Tag Archives: Jean Flitcroft

The Sleeping Baobab launched

Only getting round to putting up a few pictures of this now. Was a lovely launch – great crowd and they all seemed merry! Lots of family there, plus members of my writing group Gemma Hussey and Jean Flitcroft, plus members of my young writers group from the Kilkenny Vocational School, a spectacular cake made by Nicky Read of Nicky’s Cakes and all taking place at the wonderful Stonehouse Books. A big thank you to Liz, Tara and Claire for all the work, and to Palmyra Restaurant for the delicious food. Best hummus I’ve tasted. Also great to see Dubray Books well represented at the launch with their children’s book club, and The Book Centre as well! As I have said many times we are blessed with our booksellers. Conor Hackett, the Walker Rep in Ireland was down from Dublin – thanks Conor for making the trip and for being part of such a wonderful publisher.

I was lucky to have Tom my partner there – author of Old Friends,  and all our children – Amy, Christie, Kate, Aisling and Maurice, as well as my parents and a great representation of the O’Neill clan. Christie, as you will see from the pics, did the reading – far better than I could have done. Greatly appreciated. And Gemma spoke as well before I mumbled my thanks! So, a big thank you to everyone who was there – and to the two visitors to Kilkenny who wandered in from the street wondering what the hubbub was about and then bought a copy of the book! An unusual memory of a visit to Ireland, the launch of a book set in Zambia.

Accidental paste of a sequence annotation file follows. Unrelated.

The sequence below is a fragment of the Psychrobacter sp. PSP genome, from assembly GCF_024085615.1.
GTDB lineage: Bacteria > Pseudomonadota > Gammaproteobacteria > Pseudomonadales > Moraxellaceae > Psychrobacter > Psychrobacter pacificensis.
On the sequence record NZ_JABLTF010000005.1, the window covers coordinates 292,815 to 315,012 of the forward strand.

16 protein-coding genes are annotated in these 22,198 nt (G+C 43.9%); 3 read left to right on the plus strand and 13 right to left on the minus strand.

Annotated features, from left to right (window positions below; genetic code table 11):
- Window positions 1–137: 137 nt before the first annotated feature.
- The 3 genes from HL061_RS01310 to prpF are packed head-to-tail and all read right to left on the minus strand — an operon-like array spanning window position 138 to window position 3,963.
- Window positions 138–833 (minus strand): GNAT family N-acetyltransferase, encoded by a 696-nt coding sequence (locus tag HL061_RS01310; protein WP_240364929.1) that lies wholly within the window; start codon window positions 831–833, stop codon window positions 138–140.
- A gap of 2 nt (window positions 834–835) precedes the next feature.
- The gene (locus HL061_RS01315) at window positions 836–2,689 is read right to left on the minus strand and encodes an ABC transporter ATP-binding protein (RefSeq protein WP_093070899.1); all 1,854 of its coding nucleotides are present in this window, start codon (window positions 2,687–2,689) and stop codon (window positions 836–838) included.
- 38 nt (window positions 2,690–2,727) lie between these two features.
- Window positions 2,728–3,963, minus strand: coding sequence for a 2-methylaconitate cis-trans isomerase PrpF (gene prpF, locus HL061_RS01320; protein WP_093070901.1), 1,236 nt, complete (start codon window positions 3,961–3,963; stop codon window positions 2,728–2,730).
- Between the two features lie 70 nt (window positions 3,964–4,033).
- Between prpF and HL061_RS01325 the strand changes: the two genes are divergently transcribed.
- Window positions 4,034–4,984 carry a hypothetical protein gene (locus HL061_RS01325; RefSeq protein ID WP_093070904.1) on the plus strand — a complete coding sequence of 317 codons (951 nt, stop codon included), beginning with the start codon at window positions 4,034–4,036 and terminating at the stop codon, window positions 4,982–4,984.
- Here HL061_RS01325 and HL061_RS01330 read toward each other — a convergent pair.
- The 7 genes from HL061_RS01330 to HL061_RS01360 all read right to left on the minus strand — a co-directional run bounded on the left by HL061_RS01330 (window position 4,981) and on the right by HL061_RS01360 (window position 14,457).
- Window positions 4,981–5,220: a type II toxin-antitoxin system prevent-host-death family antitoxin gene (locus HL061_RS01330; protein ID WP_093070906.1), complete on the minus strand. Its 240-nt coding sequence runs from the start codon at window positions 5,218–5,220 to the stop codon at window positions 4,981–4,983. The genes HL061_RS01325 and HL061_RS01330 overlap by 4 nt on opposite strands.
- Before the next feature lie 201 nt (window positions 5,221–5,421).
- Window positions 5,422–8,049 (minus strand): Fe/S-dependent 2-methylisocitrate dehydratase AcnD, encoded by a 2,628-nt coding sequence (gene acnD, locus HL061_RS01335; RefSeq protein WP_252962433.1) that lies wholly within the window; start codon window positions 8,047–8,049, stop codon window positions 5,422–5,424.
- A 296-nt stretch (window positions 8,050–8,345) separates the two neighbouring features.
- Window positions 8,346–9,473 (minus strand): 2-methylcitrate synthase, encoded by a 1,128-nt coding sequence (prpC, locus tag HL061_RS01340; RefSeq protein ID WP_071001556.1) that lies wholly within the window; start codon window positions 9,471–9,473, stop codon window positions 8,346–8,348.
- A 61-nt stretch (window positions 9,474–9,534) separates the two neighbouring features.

Christie 2Jean Gemma and PaulaKilkenny Vocationalkate IzzyLaunch 1

Writing Exercises

I belong to a small (but lovely!) writers group and we meet every couple of weeks. One of the things we try to do each meeting (aside from the business of presenting to one another our latest works of wonder) is a writing exercise. Some of them we do as part of the meeting, small bursts of creativity that get our writing brains in order, others we do before coming to the meeting and those we read out to one another.

One of the exercises introduced to us by one of our members, Jean Flitcroft , was the famous or infamous ‘Barn Exercise’ by John Gardner. It goes like this – ‘Describe a barn as seen by a man whose son has just been killed. Do not mention the son, the  war or death.

A difficult exercise and we all produced different results –  every one of them interesting. So we decided to try another of his exercises  and, on getting the full list, we opted for freedom of choice. I chose this one: Write, without irony, a character’s moving defence of himself (herself).

I thought I might reproduce it here – I enjoyed writing it (and I strayed from the intent somewhat) but for me the value of it was in the way it forced me into creating a character that up until that moment I had not known. And I liked her.

A light hearted woman

I used to be a light hearted woman, in the very proper sense of the words. It was not that I had no tribulations, it was that I scarcely noticed them for what they were. To others they may have appeared burdensome, even overwhelming, but to me they were just part of my life. Part of who I was and who I would become.

Until one day.

And I need to tell you about that one day because it was on that day that my world became something other. You could trace a straight, bold line from that day to right here, to me standing before you and telling this tale.